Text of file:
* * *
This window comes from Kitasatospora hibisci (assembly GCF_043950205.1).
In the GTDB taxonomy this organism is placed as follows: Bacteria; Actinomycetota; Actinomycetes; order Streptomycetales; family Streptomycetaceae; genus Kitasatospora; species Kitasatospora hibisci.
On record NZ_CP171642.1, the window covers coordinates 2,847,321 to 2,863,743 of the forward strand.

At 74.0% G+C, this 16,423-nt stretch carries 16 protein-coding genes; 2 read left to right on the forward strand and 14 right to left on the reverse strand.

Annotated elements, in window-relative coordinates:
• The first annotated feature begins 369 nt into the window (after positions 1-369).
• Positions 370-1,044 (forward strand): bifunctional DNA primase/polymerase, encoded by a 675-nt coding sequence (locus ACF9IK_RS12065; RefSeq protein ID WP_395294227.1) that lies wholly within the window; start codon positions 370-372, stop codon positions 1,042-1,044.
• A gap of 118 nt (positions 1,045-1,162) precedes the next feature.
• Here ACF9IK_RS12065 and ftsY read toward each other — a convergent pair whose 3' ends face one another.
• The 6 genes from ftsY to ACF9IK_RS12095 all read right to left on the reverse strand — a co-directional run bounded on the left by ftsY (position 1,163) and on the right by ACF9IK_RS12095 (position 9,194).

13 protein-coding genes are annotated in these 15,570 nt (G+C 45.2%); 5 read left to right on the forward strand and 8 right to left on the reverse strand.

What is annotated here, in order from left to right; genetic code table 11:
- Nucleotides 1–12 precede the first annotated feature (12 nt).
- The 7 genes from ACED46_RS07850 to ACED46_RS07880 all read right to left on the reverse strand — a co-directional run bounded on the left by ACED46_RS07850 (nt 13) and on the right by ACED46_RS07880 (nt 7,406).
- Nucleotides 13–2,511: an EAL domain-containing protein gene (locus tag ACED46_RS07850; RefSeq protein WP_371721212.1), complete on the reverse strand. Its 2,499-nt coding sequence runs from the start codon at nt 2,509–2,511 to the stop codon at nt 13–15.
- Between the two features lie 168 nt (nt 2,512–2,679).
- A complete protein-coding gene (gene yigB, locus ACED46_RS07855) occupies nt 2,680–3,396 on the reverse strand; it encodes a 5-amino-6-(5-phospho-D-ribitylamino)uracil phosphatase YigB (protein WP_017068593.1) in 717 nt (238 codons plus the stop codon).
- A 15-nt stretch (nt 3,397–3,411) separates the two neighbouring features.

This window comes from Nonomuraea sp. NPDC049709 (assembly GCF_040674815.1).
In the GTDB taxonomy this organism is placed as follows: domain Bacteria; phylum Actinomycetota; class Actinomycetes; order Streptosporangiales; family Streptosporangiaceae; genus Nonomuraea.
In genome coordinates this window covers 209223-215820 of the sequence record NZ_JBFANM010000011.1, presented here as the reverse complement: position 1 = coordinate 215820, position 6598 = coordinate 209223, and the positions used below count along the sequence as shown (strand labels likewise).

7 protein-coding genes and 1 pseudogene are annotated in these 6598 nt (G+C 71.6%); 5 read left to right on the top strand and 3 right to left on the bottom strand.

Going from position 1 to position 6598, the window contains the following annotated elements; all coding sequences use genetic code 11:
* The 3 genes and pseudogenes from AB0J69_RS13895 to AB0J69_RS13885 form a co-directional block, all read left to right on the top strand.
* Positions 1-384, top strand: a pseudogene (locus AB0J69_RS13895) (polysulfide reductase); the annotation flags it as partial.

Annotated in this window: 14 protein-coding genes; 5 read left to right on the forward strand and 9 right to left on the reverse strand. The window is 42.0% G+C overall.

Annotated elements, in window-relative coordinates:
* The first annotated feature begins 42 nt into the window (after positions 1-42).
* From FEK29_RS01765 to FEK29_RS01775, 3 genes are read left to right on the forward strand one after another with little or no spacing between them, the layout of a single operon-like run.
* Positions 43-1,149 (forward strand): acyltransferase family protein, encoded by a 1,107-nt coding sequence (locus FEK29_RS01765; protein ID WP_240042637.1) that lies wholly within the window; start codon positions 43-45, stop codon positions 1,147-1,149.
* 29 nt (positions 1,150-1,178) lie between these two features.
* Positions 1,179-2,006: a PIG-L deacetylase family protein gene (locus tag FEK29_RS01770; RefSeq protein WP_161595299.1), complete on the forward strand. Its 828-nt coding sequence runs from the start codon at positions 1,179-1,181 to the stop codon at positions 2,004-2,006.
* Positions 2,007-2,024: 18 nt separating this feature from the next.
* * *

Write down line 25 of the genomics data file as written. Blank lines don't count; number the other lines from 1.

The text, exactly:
* Positions 1-384, top strand: a pseudogene (locus AB0J69_RS13895) (polysulfide reductase); the annotation flags it as partial.